• Then click the Browse Files button on the far right to browse the entire project at that old version.

  • While you browse, notice the Tree: …commit ID… button on the left, which reminds you that you are looking at an old version of your repo. Normally, when you are browsing the latest version of your repo, this button says Branch: main instead.

git clone

Rather than having to recover from a catastrophic loss of work, it would be much better to prevent catastrophe. If you add, commit, and push your work regularly, that work is safe in the remote repo, and you can retrieve it with git clone into a fresh folder.

git revert

If you want to undo an entire commit, find its ID and use git revert. For example, to revert the addition of a Ruby greeting program in the hello-git repo:

Hover or tap on each step:

  1. Use git lol to see the current commit graph.
  2. Use ls to see the current files.
  3. Revert the “Greeting in Ruby” commit…
  4. … and Git asks for a commit message, providing a reasonable default.
  5. Save the commit message, and Git adds a new commit to the project history.
    This new commit undoes the change made by the old commit.
    It does not remove the old commit from the history of the project.
  6. The new commit is now the HEAD, and ls no longer shows hello.rb.
$ git lol
* b0b54b3 (HEAD, origin/main, origin/HEAD, main) Greeting in Java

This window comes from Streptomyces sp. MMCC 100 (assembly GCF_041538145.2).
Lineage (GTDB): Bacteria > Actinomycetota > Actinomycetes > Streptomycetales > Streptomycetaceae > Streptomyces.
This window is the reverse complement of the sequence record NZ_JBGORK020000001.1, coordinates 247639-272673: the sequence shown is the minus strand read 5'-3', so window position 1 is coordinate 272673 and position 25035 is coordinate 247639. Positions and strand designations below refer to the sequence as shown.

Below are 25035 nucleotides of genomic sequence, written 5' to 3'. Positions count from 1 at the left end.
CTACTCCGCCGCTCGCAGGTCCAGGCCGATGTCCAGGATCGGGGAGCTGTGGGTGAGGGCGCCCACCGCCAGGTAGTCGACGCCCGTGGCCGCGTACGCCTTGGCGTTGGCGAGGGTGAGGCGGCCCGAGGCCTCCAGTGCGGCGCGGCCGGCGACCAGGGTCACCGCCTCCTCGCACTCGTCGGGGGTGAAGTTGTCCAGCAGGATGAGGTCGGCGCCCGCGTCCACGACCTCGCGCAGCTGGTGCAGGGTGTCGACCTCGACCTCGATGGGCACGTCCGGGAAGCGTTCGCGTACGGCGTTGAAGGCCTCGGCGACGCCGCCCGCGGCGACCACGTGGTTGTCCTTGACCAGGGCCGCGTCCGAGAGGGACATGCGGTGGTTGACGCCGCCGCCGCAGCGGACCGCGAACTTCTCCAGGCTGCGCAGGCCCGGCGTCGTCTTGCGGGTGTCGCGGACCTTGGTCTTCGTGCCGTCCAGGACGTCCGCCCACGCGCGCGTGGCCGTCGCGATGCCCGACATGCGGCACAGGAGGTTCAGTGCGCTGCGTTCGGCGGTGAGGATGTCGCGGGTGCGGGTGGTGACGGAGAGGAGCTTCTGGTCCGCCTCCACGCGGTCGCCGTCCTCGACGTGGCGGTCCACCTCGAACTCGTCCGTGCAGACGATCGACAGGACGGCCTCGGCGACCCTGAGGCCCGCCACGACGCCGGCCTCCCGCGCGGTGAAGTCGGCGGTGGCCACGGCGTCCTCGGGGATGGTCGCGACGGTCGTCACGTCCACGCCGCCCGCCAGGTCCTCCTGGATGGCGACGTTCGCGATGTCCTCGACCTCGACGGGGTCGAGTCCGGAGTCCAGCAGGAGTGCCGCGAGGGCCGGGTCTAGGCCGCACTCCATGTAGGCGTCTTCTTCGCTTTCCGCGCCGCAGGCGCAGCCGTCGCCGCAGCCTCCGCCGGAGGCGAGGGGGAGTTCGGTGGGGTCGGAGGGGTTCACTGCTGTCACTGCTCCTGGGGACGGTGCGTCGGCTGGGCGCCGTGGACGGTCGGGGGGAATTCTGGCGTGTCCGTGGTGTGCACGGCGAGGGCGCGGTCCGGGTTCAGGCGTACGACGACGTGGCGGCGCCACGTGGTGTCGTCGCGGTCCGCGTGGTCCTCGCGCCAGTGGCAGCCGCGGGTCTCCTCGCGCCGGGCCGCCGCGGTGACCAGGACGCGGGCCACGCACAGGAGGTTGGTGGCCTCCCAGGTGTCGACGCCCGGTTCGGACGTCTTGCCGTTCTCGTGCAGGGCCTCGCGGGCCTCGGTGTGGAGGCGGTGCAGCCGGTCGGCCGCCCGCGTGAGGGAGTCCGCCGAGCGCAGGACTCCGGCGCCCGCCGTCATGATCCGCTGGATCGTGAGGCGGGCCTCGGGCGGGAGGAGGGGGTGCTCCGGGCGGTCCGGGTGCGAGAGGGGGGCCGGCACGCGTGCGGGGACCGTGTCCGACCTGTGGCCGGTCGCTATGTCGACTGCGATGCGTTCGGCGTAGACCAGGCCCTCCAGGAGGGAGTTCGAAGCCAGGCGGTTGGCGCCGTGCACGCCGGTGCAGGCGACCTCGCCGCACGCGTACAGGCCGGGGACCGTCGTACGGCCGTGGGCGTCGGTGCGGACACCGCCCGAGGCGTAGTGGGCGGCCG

*   3e62e60 Merge
| * 6400936 Greeting in Scheme
* | 82e049e Greeting in Ruby
* 1255f4e Change the greeting
* 41c4b8f Initial commit

To emphasize, git revert doesn’t rewind the whole repo back to an old version: it reverses the effect of an old commit by creating a new commit at the HEAD.

git show and git checkout

Most of the time when we make a mistake, we don’t want to revert an entire commit. For example, if the commit improved three different functions, and only one of those improvements was misguided, we’d like to undo just that one.

Often, the easiest way to find the working code you need is to ask Git to show you an old version. Hover or tap on each step in these examples:

Show the diff for a commit

  1. git showrevision will give you the diff for a commit.
    Removed lines of text are in red and prefixed with a minus sign -; added/modified lines are in green and prefixed with a plus +.
  2. If you git show a commit with a diff that doesn’t fit on one screen, it will be displayed one screenful at a time (originally using the more command, but now more likely its successor less). You’ll know this is happening if you see a : prompt at the bottom of the terminal…